This helps us make the design pixel perfect everywhere it’s used, and it allows us to optimize these assets for size and latency, including building a special variant of our full-color logo that is only 305 bytes, compared to our existing logo at ~14,000 bytes. The old logo, with its intricate serifs and larger file size, required that we serve a text-based approximation of the logo for low bandwidth connections. The new logo’s reduced file size avoids this workaround and the consistency has tremendous impact when you consider our goal of making Google more accessible and useful to users around the world, including the next billion.
So that last part sounds a little BS. Google has been busy pushing its “next billion” agenda with tools for people with connectivity issues, like optimizing websites for text and offline browsing capabilities for videos and maps. It sounds humanitarian—and it has great intentions, I’m sure!—but it is all just a plan to get more Google products into more hands in more emerging economies, of course.
Is redesigning the logo really just so the next billion can have the same experience as the current billion (which I’m pretty sure no one really cared about)? It’s also reminiscent of when Facebook simplified its logo ever so slightly (and they also like to make these kinds of “next billion” announcements).
But Google could have simply redrawn the serif typeface as an SVG, right? Did they really need to shave off the serifs from a performance perspective? I asked designer Khoi Vinh, who recently joined Adobe as Principal Designer. He sees it as yet another example of Google’s engineering-driven decisions.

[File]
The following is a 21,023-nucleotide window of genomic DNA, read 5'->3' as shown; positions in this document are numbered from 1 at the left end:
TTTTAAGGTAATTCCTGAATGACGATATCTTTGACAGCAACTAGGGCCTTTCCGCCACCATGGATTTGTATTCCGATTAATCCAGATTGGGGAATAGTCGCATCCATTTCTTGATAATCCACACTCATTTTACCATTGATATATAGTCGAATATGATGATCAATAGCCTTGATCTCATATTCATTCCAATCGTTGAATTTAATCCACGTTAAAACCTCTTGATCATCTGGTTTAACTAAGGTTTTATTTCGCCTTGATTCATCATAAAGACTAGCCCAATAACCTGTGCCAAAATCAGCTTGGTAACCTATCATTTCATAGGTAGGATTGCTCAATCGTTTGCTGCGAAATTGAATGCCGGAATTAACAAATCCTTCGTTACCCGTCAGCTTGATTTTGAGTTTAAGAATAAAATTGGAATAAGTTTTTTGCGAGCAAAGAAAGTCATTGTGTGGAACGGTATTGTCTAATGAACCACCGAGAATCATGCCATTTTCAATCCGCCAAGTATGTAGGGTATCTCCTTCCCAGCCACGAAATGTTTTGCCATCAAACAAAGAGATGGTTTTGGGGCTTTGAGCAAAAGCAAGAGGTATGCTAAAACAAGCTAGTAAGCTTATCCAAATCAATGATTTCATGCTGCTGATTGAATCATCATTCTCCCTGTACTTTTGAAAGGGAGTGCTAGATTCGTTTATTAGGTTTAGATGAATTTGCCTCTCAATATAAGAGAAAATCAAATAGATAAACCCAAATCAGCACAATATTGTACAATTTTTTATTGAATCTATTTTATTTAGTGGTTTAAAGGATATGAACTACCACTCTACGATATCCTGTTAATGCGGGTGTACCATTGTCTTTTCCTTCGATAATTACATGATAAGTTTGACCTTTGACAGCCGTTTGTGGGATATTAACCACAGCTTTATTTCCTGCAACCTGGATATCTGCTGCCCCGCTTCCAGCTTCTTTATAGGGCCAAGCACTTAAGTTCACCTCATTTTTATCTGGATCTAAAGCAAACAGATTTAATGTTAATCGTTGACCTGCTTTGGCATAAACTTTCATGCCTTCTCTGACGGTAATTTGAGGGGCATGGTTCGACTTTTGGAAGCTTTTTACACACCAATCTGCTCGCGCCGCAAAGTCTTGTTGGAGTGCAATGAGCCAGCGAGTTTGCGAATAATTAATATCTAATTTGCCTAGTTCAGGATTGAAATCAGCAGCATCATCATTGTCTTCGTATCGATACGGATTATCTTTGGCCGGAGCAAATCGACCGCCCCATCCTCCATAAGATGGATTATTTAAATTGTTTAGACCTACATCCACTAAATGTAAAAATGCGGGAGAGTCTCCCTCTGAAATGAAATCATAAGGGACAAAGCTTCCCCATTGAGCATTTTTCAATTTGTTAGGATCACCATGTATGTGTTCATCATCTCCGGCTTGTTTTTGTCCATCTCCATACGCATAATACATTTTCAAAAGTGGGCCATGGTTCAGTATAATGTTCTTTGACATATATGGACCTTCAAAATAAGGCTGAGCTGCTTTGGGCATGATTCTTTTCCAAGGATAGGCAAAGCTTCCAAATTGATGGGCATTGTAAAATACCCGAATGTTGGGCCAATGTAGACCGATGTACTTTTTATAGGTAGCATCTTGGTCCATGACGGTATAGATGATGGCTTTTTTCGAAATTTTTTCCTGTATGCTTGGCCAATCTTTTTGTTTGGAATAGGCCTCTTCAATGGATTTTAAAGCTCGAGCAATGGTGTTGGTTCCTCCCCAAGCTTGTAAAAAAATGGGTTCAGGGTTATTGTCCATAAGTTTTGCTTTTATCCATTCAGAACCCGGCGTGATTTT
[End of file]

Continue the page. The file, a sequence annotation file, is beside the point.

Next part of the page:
“I think part of what Google, as a massive organization populated by incredibly smart people (read: nerds), needs to do in order to make a big subjective shift like this is to root it in objective benefits,” he says. “So what makes sense to an engineer when you’re redoing a logo? You’ll save time and bytes.”
Remember that story from a few years back about Google testing 41 shades of blue for its search bar, and going against the recommendation of its designers because a certain blue was deemed more clickable by the data? This is a more advanced version of that, says Vinh. “I frankly think that if they went with a more gut instinct approach it would have been fine,” he says. “But the bigger story about Google and design for the past several years—since Larry Page took over—has been if they can retrofit design into their org. This is a great example of how they grok design.”
Yes, Google is taking great strides to embrace design—the designers talk about how these choices fits into the Material Design ethos, Google’s larger push for making design more robust—but they still have to rationalize all of it with data.
Still, there’s something to be said about serifs and readability. Is the age of the serif logo over? Why would a company add the typographical equivalent of bells and whistles when those superfluous spindles will have to be shed eventually for screen optimization? We’ve seen the same changes happening in other tech logos, especially the ones that will need to be summoned on a smartphone or smartwatch: simpler, streamlined, always sans serif.
But Vinh doesn’t think serifs will ever be completely gone. “Serifs are sort of like men’s neckties. Movies have long predicted their demise because in the future everything would be about efficiency,” says Vinh. “But they never go away, because they remind us that we’re human.”
Follow the author at @awalkerinLA